Childhood obesity is one of the most serious public health challenges of the 21st century. Children who are obese are likely to be obese as adults. Thus, they are more at risk for adult health problems such as heart disease, type 2 diabetes, stroke, several types of cancer, and osteoarthritis.
In the recent decades, family practices have significantly changed, and several of these practices greatly contribute to childhood obesity:
- With a decreasing number of mothers who breast-feed, more infants become obese children as they grow up and are reared on infant formula instead.
- Less children go outside and engage in active play as technologies, such as the television and video games, keep children indoors.
- Rather than walking or biking to a bus-stop or directly to school, more school-age children are driven to school by their parents, reducing physical activity.
- As family sizes decrease, the children pester power, their ability to force adults to do what they want, increases. This ability enables them to have easier access to calorie-packed foods, such as candy and soda drinks.
- The social context around family meal-time plays a role in rates of childhood obesity
- Fruits and vegetables, as compared to high calorie snack foods (often high fat and high sugar), should be readily available in the home.
- Serve and eat a variety of foods from each food group.
- Use small portions – child portions are usually very small, particularly compared to adult portions. More food can always be added.
- Bake, broil, roast or grill meats instead of frying them.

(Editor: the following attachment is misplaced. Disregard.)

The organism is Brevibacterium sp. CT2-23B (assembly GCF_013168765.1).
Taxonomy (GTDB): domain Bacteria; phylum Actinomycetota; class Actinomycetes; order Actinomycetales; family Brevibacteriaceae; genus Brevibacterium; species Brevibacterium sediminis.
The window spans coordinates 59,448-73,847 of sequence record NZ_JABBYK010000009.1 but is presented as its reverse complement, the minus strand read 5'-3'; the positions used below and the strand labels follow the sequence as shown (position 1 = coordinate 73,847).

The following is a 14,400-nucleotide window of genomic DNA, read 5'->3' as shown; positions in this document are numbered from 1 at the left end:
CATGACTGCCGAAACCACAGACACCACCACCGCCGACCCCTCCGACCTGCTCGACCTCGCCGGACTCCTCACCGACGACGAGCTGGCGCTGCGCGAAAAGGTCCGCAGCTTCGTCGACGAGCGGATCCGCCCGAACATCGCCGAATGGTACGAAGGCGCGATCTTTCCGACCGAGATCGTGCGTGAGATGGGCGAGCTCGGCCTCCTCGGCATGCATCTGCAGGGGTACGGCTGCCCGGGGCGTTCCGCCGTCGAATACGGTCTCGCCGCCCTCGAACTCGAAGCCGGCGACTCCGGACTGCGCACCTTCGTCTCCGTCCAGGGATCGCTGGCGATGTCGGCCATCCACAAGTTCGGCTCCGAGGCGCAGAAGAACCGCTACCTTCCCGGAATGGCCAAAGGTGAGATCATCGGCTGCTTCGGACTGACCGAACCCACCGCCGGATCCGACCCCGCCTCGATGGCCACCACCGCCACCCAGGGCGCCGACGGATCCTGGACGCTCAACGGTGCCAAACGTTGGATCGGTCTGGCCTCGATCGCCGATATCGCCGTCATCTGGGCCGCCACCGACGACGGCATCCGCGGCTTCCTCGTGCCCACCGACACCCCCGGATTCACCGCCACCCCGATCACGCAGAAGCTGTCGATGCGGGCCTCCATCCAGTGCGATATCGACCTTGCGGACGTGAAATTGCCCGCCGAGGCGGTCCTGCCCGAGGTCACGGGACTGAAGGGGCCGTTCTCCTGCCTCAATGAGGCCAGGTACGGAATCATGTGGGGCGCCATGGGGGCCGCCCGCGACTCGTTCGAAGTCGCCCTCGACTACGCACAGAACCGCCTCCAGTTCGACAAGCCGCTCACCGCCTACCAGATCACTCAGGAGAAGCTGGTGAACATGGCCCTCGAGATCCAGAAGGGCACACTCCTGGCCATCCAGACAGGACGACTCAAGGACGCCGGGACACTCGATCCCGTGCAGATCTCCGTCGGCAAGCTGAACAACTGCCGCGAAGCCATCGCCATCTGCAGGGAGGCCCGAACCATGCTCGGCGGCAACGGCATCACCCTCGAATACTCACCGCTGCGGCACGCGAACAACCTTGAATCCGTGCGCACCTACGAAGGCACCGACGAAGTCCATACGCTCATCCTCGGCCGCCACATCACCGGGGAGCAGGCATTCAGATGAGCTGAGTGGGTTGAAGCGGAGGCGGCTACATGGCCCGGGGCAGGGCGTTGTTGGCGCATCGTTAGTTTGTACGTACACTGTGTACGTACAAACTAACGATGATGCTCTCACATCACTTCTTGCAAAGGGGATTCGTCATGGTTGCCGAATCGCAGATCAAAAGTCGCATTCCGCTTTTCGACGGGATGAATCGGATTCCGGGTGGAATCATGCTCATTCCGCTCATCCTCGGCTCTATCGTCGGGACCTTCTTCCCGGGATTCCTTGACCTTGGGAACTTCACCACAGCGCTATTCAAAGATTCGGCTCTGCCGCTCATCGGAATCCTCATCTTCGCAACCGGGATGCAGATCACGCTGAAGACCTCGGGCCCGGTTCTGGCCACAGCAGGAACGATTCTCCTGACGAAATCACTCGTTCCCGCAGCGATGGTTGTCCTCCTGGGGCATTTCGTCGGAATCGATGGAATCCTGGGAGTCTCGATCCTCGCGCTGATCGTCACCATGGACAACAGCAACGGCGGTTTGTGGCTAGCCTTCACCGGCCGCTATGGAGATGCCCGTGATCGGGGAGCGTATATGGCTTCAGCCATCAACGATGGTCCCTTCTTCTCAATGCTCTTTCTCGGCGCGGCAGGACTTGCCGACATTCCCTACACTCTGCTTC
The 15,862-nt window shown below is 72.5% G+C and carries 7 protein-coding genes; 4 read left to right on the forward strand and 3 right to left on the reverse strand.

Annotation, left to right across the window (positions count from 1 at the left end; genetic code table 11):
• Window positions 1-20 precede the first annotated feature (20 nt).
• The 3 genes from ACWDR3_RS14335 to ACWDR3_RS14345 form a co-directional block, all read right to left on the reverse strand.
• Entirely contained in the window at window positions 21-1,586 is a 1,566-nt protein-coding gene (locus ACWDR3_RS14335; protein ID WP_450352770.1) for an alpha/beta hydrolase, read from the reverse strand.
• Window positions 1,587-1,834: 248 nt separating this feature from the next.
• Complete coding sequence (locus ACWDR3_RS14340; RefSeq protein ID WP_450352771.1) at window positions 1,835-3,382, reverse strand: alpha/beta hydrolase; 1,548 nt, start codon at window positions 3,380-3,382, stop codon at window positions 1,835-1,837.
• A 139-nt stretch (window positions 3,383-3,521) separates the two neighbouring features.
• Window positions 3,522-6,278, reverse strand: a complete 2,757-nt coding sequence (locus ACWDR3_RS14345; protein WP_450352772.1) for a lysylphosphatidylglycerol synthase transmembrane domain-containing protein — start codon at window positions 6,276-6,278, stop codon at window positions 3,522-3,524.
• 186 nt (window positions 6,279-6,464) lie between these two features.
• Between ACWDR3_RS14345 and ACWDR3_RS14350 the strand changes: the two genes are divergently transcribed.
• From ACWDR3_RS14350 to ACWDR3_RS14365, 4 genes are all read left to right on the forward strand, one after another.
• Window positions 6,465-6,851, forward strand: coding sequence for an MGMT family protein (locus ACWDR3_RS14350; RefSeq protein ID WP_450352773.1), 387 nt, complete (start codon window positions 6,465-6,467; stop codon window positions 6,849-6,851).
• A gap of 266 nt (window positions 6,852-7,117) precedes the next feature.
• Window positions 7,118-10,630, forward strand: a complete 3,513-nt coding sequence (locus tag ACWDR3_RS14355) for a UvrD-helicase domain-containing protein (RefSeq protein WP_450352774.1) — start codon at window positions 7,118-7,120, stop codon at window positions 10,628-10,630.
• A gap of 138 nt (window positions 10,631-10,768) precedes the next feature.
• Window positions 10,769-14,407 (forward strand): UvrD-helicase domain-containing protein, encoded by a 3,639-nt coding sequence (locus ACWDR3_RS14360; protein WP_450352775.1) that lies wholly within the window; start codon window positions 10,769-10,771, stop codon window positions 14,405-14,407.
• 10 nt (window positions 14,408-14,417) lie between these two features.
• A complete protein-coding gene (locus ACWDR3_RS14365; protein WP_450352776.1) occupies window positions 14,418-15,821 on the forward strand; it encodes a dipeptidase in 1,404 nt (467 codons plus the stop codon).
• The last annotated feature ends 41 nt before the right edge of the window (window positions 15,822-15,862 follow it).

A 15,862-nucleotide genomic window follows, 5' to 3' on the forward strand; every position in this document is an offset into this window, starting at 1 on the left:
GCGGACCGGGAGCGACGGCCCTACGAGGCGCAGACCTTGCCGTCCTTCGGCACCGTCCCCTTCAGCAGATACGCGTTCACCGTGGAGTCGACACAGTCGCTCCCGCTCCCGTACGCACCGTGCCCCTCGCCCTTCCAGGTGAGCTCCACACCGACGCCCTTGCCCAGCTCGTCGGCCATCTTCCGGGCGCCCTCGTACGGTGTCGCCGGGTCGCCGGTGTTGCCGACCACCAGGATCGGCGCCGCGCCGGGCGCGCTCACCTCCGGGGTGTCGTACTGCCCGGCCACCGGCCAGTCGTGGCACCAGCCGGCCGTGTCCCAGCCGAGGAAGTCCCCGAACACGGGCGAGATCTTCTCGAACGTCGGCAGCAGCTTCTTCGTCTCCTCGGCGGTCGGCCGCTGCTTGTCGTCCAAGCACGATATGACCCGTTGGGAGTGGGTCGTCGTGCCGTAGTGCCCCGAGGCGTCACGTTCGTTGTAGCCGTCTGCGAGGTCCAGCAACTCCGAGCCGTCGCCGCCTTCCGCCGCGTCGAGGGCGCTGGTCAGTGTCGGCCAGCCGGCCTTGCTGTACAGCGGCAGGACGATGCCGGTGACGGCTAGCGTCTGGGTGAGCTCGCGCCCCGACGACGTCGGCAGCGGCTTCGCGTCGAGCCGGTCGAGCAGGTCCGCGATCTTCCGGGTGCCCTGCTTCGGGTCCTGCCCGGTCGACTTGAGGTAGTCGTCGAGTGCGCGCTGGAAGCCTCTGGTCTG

- Limit use of high calorie, high fat and high sugar sauces and spreads.
- Use low-fat or non – fat and lower calorie dairy products for milk, yogurt and ice cream.
- Support participation in play, sports and other physical activity at school or community leagues.
- Avoid eating while watching TV. TV viewers may eat too much, too fast, and are influenced by the foods and drinks that are advertised.
- Replace high-sugared drinks, especially sodas, with water and/or low – fat milk.
- Limit fruit juice intake to two servings or less per day (one serving = ¾ cup) – Many parents allow their children unlimited intake of fruit juice (100%) because of the accompanying vitamins and minerals. However, children who drink too much fruit juice may be consuming excess calories.
- Role model through actions healthy dietary practices, nutritional snacks, and lifestyle activities. Avoid badgering children, restrictive feeding, labelling foods as “good” or “bad,” and using food as a reward.